The US Dollar and the Outlook of the Economy

James Bishop  |

Depending on who you ask, the US dollar is either on a stark rise or doomed for failure. Why is it so polarizing? More importantly, what does it really mean for the US economy as a whole?

Well, let’s start with some basics. There are two ways to view the US dollar, the first is the Dollar Index Spot ($DXY) and the second is US Dollar Index ($USDX). Both are indices that measure the United States dollar’s relative value against a basket of several currencies. The major difference is the makeup of the currencies the dollar is up against.

The other major difference is time. The USDX, also known as the Dow Jones FXCM Dollar Index, was created back in 2001, to help currency trader’s spot correlation with all US Dollar Crossovers, while the DXY was created back in 1971 when the US got off of the gold standard. Both can be used for trading and both are reliable to get a scale of where the US economy is headed. You see, as a rule of thumb, both have an inverse relationship with the economy as a whole. As the dollar gains strength, the DOW falls and as the dollar weakens, it is usually a sign the DOW is on a rise. Below, you will find a chart that illustrates this nicely.

The Dow Jones Industrial Index is in red and the USDX in in blue. As you can see, as the US dollar rose, the Dow fell. This correlation goes to the beginning of the USDX and as you can see, this can be an accurate predictor of where US economy is headed.

A Sizable Correction on the Way

With both the USDX and the DXY poised to hit levels of retracement, I see a nice extension for them, and if you follow what we’ve discussed thus far, you probably understand that this spells out a fall in the stock market. That would, in turn, correlate nicely with the FED raising interest rates.


My overall take is that with stocks at an all-time high, and the recent uptrend in the US dollar, I am bullish on the US dollar and bearish on the stock market as a whole. I am looking for a pretty decent-sized market correction, which I feel could happen in Q3-Q4 of this year.

In my opinion, that is the best time for the FED to raise rates. Why? You are probably thinking that if the economy levels off during Q2 and it stabilizes in Q3, then we will most likely see interests rates rise in late Q3 or early Q4, because it will be a time where everything would seem to be leveled off, and the economy could handle the rate hike. Another reason that this is supported is because of holiday spending and holiday employment. This is a given – people spend during the holidays. What better way to combat raising interest rates – which would cause a market dip – than with a huge Q4 spending and Q4 employment uptick during the first part of 2016? Technically speaking, the US dollar has retraced down and looks poised to rally. To me, a rate hike would be a whiplash down and then back up, especially if the rate hike comes in late Q3 or early Q4. This would indicate a market correction toward the last half of this year.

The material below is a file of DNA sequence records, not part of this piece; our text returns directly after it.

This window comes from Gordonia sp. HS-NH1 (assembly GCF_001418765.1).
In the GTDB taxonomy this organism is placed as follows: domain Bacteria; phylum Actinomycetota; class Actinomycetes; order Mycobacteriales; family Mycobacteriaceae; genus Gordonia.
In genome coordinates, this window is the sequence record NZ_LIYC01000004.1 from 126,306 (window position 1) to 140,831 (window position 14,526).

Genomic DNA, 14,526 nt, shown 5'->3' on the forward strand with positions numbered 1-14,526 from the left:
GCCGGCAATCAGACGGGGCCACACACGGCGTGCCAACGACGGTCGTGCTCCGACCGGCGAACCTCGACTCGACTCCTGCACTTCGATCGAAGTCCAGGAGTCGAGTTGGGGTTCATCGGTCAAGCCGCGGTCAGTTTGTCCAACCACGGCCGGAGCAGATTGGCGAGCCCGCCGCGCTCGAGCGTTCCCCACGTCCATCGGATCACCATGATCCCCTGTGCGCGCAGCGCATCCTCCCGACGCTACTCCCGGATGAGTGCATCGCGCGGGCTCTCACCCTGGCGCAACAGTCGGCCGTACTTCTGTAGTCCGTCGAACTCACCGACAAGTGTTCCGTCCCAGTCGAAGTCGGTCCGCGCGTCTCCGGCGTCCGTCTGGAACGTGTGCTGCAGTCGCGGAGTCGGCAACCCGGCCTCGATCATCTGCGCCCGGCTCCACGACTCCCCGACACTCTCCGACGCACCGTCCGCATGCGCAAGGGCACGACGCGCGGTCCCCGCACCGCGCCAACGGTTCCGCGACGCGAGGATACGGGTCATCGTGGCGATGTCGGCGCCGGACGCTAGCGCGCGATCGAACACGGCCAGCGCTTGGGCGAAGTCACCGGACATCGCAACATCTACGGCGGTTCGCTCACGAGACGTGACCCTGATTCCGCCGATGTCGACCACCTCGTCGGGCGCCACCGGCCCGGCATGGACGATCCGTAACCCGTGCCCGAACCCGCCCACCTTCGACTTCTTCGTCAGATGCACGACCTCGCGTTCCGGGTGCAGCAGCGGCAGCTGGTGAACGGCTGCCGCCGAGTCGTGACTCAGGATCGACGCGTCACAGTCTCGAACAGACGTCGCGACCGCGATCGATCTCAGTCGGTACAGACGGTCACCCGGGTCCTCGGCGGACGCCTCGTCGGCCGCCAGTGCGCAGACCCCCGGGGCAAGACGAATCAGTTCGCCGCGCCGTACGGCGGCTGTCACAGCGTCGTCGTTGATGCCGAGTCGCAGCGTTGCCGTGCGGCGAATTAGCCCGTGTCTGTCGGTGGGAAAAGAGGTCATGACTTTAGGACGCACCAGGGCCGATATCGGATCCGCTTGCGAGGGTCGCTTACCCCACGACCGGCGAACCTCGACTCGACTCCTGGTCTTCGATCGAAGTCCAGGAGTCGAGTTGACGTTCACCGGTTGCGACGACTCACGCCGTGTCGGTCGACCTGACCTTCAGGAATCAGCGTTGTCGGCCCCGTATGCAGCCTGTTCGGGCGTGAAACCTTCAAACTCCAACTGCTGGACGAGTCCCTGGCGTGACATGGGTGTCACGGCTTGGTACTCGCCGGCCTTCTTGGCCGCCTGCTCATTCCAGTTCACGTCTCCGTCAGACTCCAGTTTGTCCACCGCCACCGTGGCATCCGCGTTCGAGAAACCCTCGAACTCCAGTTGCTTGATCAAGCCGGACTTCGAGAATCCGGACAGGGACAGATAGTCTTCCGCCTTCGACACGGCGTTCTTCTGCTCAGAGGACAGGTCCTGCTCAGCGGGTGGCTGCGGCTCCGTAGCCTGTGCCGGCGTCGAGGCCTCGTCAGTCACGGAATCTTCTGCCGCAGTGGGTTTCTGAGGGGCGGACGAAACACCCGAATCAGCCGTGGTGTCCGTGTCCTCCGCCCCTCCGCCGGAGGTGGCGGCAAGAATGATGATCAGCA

We are heading into a volatile time in the market, and that has me excited as a trader. It screams opportunity, and that is something that there can never be enough of.


James Bishop is a Forex and Stock Options expert at Market Traders Institute.  For additional expert trading advice attend an upcoming webinar. RSVP here >>



DISCLOSURE: The views and opinions expressed in this article are those of the authors, and do not represent the views of Readers should not consider statements made by the author as formal recommendations and should consult their financial advisor before making any investment decisions. To read our full disclosure, please go to:


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